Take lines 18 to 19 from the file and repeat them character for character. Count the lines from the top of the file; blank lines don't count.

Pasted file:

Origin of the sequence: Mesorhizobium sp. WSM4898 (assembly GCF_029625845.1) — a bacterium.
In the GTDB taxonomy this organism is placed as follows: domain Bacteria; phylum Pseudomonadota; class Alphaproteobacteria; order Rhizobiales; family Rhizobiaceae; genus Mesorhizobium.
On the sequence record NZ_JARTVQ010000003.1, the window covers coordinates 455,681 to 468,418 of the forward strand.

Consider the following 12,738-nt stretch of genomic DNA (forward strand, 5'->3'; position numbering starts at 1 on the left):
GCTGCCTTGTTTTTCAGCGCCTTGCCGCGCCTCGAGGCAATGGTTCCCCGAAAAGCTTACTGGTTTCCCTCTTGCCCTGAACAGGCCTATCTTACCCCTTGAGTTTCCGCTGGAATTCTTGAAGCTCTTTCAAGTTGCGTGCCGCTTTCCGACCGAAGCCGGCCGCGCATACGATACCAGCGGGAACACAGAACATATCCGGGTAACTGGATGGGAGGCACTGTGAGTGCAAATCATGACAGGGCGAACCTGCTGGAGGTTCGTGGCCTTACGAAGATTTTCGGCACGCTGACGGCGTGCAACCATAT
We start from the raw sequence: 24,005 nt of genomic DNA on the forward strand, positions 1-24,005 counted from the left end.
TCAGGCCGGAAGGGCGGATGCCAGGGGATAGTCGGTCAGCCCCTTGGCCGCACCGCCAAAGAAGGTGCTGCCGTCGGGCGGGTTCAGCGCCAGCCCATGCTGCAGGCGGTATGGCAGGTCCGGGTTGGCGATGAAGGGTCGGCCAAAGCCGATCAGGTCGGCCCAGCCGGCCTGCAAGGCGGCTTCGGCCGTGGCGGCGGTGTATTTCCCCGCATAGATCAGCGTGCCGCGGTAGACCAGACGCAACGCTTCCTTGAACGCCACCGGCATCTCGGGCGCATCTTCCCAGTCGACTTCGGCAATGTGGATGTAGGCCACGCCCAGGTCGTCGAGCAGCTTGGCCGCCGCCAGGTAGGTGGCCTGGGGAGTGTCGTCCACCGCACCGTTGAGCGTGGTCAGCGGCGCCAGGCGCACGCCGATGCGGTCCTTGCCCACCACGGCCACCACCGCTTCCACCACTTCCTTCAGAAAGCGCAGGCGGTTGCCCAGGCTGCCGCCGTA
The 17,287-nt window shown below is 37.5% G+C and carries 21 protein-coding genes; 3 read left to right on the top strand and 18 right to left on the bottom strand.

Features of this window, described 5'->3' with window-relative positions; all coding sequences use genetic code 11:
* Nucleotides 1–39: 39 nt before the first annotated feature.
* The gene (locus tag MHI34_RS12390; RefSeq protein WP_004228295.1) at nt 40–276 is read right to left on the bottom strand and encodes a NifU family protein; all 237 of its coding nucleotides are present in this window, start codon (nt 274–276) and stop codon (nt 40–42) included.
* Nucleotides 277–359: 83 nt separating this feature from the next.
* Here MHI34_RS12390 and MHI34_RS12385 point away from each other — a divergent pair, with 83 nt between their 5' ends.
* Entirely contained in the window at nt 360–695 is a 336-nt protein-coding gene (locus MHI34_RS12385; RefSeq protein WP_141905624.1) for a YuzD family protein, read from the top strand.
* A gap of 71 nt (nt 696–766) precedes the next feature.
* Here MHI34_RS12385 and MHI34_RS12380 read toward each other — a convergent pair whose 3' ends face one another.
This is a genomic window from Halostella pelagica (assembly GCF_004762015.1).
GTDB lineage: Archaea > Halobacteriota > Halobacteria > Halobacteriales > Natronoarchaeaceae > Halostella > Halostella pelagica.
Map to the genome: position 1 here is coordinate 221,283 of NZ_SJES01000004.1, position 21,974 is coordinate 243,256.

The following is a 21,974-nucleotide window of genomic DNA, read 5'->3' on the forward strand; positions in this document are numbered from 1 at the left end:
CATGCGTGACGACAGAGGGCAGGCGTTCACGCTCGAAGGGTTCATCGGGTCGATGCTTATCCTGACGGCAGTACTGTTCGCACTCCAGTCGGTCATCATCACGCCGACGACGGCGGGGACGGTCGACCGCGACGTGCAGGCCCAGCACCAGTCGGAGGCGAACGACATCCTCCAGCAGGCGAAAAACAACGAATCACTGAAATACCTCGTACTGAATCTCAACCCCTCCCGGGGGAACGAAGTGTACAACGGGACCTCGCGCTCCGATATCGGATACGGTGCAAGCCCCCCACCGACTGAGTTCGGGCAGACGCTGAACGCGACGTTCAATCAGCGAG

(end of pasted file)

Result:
GTDB lineage: Archaea > Halobacteriota > Halobacteria > Halobacteriales > Natronoarchaeaceae > Halostella > Halostella pelagica.
Map to the genome: position 1 here is coordinate 221,283 of NZ_SJES01000004.1, position 21,974 is coordinate 243,256.